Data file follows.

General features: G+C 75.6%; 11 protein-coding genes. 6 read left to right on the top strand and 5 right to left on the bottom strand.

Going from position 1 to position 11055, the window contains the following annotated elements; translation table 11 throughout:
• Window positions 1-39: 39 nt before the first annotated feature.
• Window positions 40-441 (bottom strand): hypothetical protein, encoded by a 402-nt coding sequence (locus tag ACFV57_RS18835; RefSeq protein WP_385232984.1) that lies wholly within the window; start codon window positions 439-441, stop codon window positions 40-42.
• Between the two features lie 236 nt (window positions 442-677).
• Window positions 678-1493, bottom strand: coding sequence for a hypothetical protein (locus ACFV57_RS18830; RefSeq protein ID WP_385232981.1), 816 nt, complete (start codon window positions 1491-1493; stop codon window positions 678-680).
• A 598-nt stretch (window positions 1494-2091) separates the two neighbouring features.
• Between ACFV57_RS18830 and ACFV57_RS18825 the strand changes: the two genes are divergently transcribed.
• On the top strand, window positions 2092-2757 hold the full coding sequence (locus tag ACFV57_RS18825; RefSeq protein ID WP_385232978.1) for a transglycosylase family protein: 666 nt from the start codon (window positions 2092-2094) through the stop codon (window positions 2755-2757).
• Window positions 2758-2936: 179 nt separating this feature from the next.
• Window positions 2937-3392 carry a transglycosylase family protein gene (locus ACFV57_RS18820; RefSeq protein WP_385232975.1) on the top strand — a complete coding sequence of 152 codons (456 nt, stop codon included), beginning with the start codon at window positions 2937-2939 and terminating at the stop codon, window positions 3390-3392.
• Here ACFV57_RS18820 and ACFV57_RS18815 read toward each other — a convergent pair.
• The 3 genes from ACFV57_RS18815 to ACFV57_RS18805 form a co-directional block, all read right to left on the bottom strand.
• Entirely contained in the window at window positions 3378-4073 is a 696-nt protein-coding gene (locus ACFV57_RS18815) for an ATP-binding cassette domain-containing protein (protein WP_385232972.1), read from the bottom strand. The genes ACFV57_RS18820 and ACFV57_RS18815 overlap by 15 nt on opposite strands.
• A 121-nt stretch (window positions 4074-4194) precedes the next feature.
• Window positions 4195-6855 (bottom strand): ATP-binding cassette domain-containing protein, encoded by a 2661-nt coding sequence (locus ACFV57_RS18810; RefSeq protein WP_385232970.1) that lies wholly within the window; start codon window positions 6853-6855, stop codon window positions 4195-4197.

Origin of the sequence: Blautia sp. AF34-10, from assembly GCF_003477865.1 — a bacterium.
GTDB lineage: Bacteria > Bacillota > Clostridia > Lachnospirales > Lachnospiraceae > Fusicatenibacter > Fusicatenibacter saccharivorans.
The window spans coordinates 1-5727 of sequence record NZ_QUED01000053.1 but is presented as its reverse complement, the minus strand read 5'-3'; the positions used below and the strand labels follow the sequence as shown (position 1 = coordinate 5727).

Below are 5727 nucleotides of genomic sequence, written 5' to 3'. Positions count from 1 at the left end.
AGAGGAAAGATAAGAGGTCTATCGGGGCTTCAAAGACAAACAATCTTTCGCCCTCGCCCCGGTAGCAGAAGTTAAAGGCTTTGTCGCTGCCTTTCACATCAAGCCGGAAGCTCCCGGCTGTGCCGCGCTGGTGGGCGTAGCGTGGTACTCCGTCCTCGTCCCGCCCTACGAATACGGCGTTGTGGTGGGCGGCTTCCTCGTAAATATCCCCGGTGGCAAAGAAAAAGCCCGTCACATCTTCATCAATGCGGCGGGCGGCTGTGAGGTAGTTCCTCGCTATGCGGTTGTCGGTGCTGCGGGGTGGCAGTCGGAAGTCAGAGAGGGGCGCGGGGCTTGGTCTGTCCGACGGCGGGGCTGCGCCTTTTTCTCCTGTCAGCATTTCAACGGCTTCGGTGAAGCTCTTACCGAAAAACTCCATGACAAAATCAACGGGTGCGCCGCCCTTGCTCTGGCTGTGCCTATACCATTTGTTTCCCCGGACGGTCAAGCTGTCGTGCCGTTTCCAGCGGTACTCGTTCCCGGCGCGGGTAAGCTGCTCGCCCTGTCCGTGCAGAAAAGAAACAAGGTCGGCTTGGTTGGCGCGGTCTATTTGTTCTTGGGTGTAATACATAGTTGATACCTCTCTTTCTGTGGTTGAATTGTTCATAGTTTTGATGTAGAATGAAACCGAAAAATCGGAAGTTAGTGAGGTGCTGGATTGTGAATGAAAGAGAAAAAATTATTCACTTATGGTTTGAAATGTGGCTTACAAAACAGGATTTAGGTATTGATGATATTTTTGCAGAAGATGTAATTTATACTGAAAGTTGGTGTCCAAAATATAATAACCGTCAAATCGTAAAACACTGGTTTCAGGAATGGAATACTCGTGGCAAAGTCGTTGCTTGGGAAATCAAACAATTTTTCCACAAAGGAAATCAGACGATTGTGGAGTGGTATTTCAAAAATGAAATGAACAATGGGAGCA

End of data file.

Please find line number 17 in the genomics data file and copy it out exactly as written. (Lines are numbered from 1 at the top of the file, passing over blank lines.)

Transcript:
Origin of the sequence: Blautia sp. AF34-10, from assembly GCF_003477865.1 — a bacterium.